Concentration can happen in select stocks or sectors. Whether you are a trader or an investor, if you keep holding on to positions or averaging them you run the risk of increasing your exposure inordinately. If you bought a stock at Rs.75 and if it comes down to 65, then you are tempted to average your position to reduce your cost of holding. If it goes down further you may be again tempted to average your position. This is not really going to help you because you are committing the same mistake again and again. You would have been better off cutting the position at the first instance with a stop loss. The discipline of stop loss ensures that you do not end up overexposing yourself to the risk of few positions.

  • Concept of stop loss is quite flexible in terms of application…

The concept of a stop loss is quite flexible in terms of application in practice. In fact, there are a variety of applications to the concept of stop loss. Firstly, you can use it to keep a check on the risk of your trading positions. This is the basic role of a stop loss. Secondly, you can also apply this concept when the stock price is rising and use the concept of stop-profit or trailing stop losses to constantly keep upping your targets with in-built risk management.

  • As a trader you can get higher leverage while trading…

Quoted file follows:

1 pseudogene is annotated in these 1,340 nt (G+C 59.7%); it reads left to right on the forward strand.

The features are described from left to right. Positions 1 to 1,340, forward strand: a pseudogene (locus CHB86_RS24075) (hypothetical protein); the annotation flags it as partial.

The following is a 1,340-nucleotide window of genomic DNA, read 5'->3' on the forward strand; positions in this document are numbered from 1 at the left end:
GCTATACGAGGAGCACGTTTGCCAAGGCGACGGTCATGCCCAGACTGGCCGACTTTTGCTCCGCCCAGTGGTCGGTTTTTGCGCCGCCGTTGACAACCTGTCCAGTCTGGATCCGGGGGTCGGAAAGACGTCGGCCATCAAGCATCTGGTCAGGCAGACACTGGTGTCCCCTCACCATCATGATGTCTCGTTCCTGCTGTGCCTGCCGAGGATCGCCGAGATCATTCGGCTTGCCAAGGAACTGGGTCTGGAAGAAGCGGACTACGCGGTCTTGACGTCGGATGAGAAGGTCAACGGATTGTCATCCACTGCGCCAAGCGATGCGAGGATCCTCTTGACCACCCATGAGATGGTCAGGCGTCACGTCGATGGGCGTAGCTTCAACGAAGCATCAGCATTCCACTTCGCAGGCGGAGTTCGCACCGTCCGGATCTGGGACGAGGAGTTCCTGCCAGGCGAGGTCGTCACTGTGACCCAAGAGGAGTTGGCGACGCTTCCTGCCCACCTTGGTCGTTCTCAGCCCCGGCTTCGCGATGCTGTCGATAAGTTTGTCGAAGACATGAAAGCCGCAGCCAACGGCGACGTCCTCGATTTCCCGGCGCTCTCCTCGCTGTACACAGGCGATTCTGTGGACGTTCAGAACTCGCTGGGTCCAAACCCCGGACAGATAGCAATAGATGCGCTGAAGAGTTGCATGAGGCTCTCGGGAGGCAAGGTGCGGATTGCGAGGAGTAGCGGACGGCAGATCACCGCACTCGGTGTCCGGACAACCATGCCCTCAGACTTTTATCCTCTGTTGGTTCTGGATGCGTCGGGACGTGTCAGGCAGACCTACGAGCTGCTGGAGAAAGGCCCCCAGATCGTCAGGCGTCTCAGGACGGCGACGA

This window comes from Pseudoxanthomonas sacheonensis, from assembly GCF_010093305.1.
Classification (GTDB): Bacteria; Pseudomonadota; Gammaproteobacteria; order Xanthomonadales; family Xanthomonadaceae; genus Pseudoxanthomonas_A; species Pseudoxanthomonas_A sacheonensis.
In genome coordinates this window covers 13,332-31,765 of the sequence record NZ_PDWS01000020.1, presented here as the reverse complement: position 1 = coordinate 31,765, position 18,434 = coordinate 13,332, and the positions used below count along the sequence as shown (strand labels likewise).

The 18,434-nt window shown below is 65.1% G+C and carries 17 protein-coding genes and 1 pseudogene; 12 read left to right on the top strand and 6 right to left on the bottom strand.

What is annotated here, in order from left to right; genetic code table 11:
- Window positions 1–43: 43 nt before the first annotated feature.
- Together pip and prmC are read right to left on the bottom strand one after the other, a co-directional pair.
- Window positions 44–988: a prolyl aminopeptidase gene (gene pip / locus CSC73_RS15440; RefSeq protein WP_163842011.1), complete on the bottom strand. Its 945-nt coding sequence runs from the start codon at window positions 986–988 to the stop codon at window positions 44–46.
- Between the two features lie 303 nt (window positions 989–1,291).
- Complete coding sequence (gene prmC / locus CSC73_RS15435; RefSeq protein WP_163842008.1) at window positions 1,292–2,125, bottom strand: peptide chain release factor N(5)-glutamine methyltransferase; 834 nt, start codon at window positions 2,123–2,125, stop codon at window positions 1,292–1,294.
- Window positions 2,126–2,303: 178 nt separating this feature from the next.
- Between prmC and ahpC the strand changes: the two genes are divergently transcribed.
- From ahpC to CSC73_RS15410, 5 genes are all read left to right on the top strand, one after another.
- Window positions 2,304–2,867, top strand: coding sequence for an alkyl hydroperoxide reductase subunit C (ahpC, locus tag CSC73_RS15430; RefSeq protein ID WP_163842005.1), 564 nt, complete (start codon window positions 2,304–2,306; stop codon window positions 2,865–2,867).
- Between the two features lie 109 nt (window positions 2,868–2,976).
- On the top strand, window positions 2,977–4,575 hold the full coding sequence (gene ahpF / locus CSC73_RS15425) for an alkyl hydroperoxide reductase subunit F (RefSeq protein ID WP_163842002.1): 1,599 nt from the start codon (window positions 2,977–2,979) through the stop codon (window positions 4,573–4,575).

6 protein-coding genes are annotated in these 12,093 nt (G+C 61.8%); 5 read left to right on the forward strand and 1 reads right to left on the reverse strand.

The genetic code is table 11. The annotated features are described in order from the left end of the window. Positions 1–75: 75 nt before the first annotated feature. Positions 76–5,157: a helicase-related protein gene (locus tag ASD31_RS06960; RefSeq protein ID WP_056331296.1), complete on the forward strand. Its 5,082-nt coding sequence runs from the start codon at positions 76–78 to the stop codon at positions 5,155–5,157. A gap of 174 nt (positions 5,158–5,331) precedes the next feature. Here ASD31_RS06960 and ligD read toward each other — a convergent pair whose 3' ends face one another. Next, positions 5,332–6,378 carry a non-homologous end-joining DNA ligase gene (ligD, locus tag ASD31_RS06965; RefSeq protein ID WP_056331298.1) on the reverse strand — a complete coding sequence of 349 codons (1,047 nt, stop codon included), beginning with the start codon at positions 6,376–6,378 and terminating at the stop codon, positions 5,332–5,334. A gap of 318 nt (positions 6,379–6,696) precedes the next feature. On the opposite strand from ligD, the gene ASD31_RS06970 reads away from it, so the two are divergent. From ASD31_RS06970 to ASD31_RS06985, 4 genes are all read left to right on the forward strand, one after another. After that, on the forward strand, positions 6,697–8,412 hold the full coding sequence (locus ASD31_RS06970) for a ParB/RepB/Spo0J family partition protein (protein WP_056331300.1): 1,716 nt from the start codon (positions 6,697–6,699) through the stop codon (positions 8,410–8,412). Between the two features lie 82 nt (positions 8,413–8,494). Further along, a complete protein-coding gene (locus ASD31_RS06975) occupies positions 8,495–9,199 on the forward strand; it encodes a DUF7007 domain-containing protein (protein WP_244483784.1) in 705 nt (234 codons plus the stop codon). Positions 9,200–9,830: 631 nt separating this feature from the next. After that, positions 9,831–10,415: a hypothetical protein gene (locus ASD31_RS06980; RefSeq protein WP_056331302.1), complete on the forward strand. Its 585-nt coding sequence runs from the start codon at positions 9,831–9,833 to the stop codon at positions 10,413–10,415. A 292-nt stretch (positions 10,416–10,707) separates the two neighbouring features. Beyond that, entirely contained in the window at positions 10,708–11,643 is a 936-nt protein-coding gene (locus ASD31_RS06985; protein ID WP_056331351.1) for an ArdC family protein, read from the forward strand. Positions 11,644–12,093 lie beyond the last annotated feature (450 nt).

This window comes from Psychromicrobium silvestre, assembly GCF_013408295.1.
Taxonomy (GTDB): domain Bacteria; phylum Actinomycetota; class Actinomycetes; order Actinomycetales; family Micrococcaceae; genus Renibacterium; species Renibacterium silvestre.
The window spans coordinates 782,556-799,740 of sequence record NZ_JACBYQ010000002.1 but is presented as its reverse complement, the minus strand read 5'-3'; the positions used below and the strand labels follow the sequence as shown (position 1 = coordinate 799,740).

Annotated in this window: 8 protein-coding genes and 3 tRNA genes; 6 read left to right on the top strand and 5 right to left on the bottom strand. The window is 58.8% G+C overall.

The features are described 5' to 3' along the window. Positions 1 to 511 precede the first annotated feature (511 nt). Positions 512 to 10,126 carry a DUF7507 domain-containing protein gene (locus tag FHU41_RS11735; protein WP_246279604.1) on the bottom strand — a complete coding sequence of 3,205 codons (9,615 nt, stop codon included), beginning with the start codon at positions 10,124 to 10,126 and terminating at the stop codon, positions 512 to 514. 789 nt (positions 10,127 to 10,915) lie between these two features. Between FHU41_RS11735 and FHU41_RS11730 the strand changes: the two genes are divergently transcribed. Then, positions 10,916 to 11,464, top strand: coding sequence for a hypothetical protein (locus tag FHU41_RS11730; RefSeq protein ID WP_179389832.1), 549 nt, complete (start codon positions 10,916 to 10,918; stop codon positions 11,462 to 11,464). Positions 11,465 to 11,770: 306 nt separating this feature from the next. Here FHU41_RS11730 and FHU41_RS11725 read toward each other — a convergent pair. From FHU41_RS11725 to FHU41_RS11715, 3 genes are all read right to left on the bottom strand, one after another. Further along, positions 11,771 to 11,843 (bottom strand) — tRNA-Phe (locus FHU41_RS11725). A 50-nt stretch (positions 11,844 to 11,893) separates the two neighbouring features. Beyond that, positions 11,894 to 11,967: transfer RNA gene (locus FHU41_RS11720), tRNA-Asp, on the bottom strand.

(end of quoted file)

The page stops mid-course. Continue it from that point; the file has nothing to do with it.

Before we get into this point, let us understand what trading leverage is all about. When you buy a stock for investment then you pay the full price and hold on to the stock for the long term. But that is not the way you trade stocks. You churn money and you ensure that you are able to trade much higher quantities using your funds as a margin. Let us understand this point in greater detail…

Trader Ashok has put in a margin of Rs.50,000/- into his trading account. He now wants to trade Reliance for intraday at the current price of Rs.920. With his margin he will be able to buy around 54 shares for delivery. Since the order is an intraday order and Reliance is a highly liquid counter, the broker feels that he can be allowed to take a 3 times leverage. That means, against a margin of Rs.50,000, Ashok can be allowed open positions up to Rs.150,000. Thus Ashok will be able to leverage himself to buy up to 162 shares of Reliance for intraday trading purpose.

Now, Ashok wants to know if he can leverage himself still further. The broker agrees to give Ashok a leverage of 7 times, provided he is willing to place a cover order. Before we get into the nuances of a cover order, let us look at what 7 times leverage means. It means that with a margin of Rs.50,000, Ashok can take intraday trading positions up to Rs.350,000. That means Ashok will be allowed to buy up to 380 shares of Reliance for intraday trading purposes because it is a cover order. In a cover order, you place a stop loss at the time of placing the order itself. While placing an order to buy 380 shares of Reliance at Rs.920, Ashok places a stop loss at Rs.902 since the technical support for RIL is at Rs.905. At the stop loss level of Rs.902 Ashok’s trading risk is just Rs.6,840/- {380*(920-902)}. Since there is a margin of Rs.50,000 in Ashok’s account, this cover order reduces the risk of the broker substantially. That is how cover orders (with in-built stop losses) can be used to increase your leverage for intraday trading!